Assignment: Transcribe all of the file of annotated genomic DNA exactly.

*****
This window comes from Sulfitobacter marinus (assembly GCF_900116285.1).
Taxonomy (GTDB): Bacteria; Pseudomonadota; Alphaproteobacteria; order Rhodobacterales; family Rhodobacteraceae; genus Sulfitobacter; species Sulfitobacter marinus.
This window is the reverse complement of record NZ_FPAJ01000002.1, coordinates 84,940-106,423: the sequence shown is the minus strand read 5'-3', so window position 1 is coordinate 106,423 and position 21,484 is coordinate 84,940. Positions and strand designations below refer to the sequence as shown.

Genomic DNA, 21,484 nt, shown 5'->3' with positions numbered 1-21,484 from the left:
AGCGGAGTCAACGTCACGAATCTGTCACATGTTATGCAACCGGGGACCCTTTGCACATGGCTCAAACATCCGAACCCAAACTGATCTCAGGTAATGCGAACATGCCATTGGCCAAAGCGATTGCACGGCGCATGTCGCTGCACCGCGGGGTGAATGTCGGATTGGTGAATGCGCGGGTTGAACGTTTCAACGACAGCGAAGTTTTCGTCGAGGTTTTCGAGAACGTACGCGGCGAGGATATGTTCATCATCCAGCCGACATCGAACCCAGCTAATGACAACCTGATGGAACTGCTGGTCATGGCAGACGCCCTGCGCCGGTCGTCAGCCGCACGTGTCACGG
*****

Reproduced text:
This window comes from Sulfitobacter marinus (assembly GCF_900116285.1).
Taxonomy (GTDB): Bacteria; Pseudomonadota; Alphaproteobacteria; order Rhodobacterales; family Rhodobacteraceae; genus Sulfitobacter; species Sulfitobacter marinus.
This window is the reverse complement of record NZ_FPAJ01000002.1, coordinates 84,940-106,423: the sequence shown is the minus strand read 5'-3', so window position 1 is coordinate 106,423 and position 21,484 is coordinate 84,940. Positions and strand designations below refer to the sequence as shown.

Genomic DNA, 21,484 nt, shown 5'->3' with positions numbered 1-21,484 from the left:
AGCGGAGTCAACGTCACGAATCTGTCACATGTTATGCAACCGGGGACCCTTTGCACATGGCTCAAACATCCGAACCCAAACTGATCTCAGGTAATGCGAACATGCCATTGGCCAAAGCGATTGCACGGCGCATGTCGCTGCACCGCGGGGTGAATGTCGGATTGGTGAATGCGCGGGTTGAACGTTTCAACGACAGCGAAGTTTTCGTCGAGGTTTTCGAGAACGTACGCGGCGAGGATATGTTCATCATCCAGCCGACATCGAACCCAGCTAATGACAACCTGATGGAACTGCTGGTCATGGCAGACGCCCTGCGCCGGTCGTCAGCCGCACGTGTCACGG